Horse therapy helps those with handicaps saddle up for success
Keianna Rae Harrison
2:44 PM, Jul. 24, 2012
Terri Noffke's daughter, Brianna, saw her first rodeo during a family vacation when she was just 8 years old. Like any other little girl, Brianna wanted to join in during audience participation time, but couldn't.
"I had a mommy meltdown," Noffke said. "I wanted so badly for her to be able to participate, but I knew it wasn't safe."
Years later, with the help of the staff at Morning Dove Therapeutic Riding Center in Zionsville, Brianna, who is semi-handicapped, participated in her first rodeo. Now 19, Brianna has won several gold, bronze and silver medals riding horses in the Special Olympics.
Morning Dove and many facilities like it are providers of equine-assisted therapy, a practice that incorporates the use of horses to help with cognitive, developmental and behavioral difficulties in children and adults.
"We riding skills to clients age 3 to 99, and 30 percent of our clients are adults," said Kate Murphy, program director at Morning Dove. "Programs like ours are great for handicapped children who may not be able to participate in traditional sports. Riding a horse can make them feel special because it's a unique sports activity that they can do. We even use horses to provide therapy to veterans suffering from post-traumatic stress disorder."
Different from a traditional horseback-riding lesson, therapeutic riding incorporates the natural movements of a horse to provide calming effects during sessions that work especially well for children with Autism Spectrum Disorder.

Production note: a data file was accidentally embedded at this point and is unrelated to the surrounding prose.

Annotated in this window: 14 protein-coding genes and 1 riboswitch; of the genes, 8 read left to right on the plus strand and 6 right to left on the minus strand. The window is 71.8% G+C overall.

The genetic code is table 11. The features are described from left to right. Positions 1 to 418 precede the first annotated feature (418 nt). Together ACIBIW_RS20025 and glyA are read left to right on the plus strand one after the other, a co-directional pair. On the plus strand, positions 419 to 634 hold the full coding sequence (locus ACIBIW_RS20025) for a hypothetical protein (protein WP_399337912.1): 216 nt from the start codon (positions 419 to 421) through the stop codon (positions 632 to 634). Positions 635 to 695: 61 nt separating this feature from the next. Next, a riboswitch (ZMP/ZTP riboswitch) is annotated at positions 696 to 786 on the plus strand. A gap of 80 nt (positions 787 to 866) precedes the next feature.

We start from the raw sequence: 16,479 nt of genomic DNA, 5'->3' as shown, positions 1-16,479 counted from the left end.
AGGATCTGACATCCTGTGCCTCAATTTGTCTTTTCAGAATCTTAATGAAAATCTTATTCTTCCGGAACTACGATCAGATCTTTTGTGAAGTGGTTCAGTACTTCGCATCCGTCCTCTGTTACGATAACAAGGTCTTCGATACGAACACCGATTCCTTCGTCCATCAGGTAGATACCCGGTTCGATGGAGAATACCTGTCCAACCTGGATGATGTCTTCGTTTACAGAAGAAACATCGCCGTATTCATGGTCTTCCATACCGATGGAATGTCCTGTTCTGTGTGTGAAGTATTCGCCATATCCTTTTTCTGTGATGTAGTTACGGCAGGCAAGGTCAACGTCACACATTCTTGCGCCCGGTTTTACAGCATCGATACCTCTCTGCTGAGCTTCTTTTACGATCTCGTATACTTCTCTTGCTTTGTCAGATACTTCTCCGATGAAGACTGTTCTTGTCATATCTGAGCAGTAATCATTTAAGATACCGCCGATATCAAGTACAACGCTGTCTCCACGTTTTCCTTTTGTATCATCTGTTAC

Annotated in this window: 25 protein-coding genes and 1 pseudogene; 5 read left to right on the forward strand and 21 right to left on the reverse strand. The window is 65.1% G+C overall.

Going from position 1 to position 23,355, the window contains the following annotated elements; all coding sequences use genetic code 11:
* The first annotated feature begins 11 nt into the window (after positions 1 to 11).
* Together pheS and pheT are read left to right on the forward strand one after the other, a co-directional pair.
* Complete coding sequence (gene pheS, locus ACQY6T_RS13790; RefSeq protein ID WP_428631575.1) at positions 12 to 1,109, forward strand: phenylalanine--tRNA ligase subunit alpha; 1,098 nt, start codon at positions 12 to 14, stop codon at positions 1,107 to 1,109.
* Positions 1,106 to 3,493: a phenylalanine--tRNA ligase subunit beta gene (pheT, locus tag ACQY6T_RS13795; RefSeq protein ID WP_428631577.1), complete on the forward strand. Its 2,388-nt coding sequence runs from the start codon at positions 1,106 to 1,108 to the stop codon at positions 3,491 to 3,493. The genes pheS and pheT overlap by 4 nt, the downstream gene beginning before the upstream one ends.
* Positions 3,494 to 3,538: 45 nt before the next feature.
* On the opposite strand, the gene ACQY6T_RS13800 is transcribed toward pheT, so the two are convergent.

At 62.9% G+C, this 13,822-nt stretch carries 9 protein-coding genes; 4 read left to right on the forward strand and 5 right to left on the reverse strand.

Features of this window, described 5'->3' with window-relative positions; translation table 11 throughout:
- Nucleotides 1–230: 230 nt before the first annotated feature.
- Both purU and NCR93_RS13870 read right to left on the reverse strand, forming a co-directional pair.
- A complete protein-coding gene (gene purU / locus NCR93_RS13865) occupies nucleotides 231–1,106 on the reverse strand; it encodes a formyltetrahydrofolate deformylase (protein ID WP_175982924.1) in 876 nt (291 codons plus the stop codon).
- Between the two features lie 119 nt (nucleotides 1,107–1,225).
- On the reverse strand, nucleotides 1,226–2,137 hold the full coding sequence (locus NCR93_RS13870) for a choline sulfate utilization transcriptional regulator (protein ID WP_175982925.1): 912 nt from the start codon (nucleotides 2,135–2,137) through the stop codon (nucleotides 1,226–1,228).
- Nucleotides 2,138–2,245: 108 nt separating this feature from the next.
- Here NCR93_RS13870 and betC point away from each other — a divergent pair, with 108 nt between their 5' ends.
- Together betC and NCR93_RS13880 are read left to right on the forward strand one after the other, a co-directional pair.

Morning Dove offers a variety of programs, including therapeutic riding, A Horse Like Me program for children with ASD, Heroes on Board veterans program, Crossroads Easterseals Camp Ability and hippotherapy.
According to the American Hippotherapy Association, hippotherapy is a physical, occupational and speech- language treatment strategy that uses equine movement as part of an integrated intervention program to achieve functional outcomes.
Jacob Stricklen, 4, was recently diagnosed with autism. Jacob, who was born 7 1/2 weeks premature, walked and generally performed according to the developmental milestones of children his age.
"He did a lot of the 'normal' things a child should do, he just didn't communicate well," said his mother, Kristian Little. "He would use one or two words to talk when he should've been speaking in full sentences."
At 18 months, Jacob's doctors became concerned that he might be autistic. A family friend and equine-assisted therapist referred Kristian and Jacob to Strides to in Plainfield, where he will begin hippotherapy in the coming months.
"During hippotherapy, the horse is used as a therapeutic tool like a balance beam or stress ball," said Lisa Kobek, of Theraplay, an outpatient rehabilitation clinic for children with special needs located in Carmel.
"Our kiddos spend 20 minutes on the back of the horse to improve cognitive ability, body movement, organization and attention levels. The remainder of the session is spent in a traditional physical or occupational therapy environment."
A relatively new form of treatment, the cost for equine-assisted therapy can be expensive. While organizations like Theraplay accept traditional medical insurance and Medicaid with a doctor's prescription, others do not.
However, scholarships may be available for income-eligible participants. Call ahead for details on pricing, programs, schedule and space availability.